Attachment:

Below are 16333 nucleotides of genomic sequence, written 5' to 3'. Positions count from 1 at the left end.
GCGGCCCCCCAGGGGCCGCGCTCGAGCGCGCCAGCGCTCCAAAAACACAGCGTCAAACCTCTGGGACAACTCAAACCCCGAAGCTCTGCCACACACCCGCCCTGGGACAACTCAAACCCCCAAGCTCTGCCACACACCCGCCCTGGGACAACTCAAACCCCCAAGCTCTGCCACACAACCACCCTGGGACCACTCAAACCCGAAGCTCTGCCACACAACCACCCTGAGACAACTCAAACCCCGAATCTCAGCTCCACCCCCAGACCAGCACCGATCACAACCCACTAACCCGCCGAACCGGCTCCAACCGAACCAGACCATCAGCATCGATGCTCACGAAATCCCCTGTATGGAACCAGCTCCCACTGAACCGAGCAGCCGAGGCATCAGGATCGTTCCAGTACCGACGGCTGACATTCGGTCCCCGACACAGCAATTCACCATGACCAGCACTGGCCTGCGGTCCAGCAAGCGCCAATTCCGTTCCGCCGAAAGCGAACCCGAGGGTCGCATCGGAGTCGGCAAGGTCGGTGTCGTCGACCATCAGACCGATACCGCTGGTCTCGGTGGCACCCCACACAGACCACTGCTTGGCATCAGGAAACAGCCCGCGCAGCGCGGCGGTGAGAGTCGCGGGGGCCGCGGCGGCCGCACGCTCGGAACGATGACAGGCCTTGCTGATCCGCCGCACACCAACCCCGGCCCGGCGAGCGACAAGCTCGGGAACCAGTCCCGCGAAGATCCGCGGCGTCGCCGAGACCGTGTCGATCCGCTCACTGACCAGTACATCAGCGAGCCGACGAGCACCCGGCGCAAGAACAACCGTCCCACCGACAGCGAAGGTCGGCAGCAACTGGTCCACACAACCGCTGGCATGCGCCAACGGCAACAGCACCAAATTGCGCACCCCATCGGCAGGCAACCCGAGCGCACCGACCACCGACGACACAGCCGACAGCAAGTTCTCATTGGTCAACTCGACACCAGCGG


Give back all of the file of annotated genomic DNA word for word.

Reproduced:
Below are 16333 nucleotides of genomic sequence, written 5' to 3'. Positions count from 1 at the left end.
GCGGCCCCCCAGGGGCCGCGCTCGAGCGCGCCAGCGCTCCAAAAACACAGCGTCAAACCTCTGGGACAACTCAAACCCCGAAGCTCTGCCACACACCCGCCCTGGGACAACTCAAACCCCCAAGCTCTGCCACACACCCGCCCTGGGACAACTCAAACCCCCAAGCTCTGCCACACAACCACCCTGGGACCACTCAAACCCGAAGCTCTGCCACACAACCACCCTGAGACAACTCAAACCCCGAATCTCAGCTCCACCCCCAGACCAGCACCGATCACAACCCACTAACCCGCCGAACCGGCTCCAACCGAACCAGACCATCAGCATCGATGCTCACGAAATCCCCTGTATGGAACCAGCTCCCACTGAACCGAGCAGCCGAGGCATCAGGATCGTTCCAGTACCGACGGCTGACATTCGGTCCCCGACACAGCAATTCACCATGACCAGCACTGGCCTGCGGTCCAGCAAGCGCCAATTCCGTTCCGCCGAAAGCGAACCCGAGGGTCGCATCGGAGTCGGCAAGGTCGGTGTCGTCGACCATCAGACCGATACCGCTGGTCTCGGTGGCACCCCACACAGACCACTGCTTGGCATCAGGAAACAGCCCGCGCAGCGCGGCGGTGAGAGTCGCGGGGGCCGCGGCGGCCGCACGCTCGGAACGATGACAGGCCTTGCTGATCCGCCGCACACCAACCCCGGCCCGGCGAGCGACAAGCTCGGGAACCAGTCCCGCGAAGATCCGCGGCGTCGCCGAGACCGTGTCGATCCGCTCACTGACCAGTACATCAGCGAGCCGACGAGCACCCGGCGCAAGAACAACCGTCCCACCGACAGCGAAGGTCGGCAGCAACTGGTCCACACAACCGCTGGCATGCGCCAACGGCAACAGCACCAAATTGCGCACCCCATCGGCAGGCAACCCGAGCGCACCGACCACCGACGACACAGCCGACAGCAAGTTCTCATTGGTCAACTCGACACCAGCGG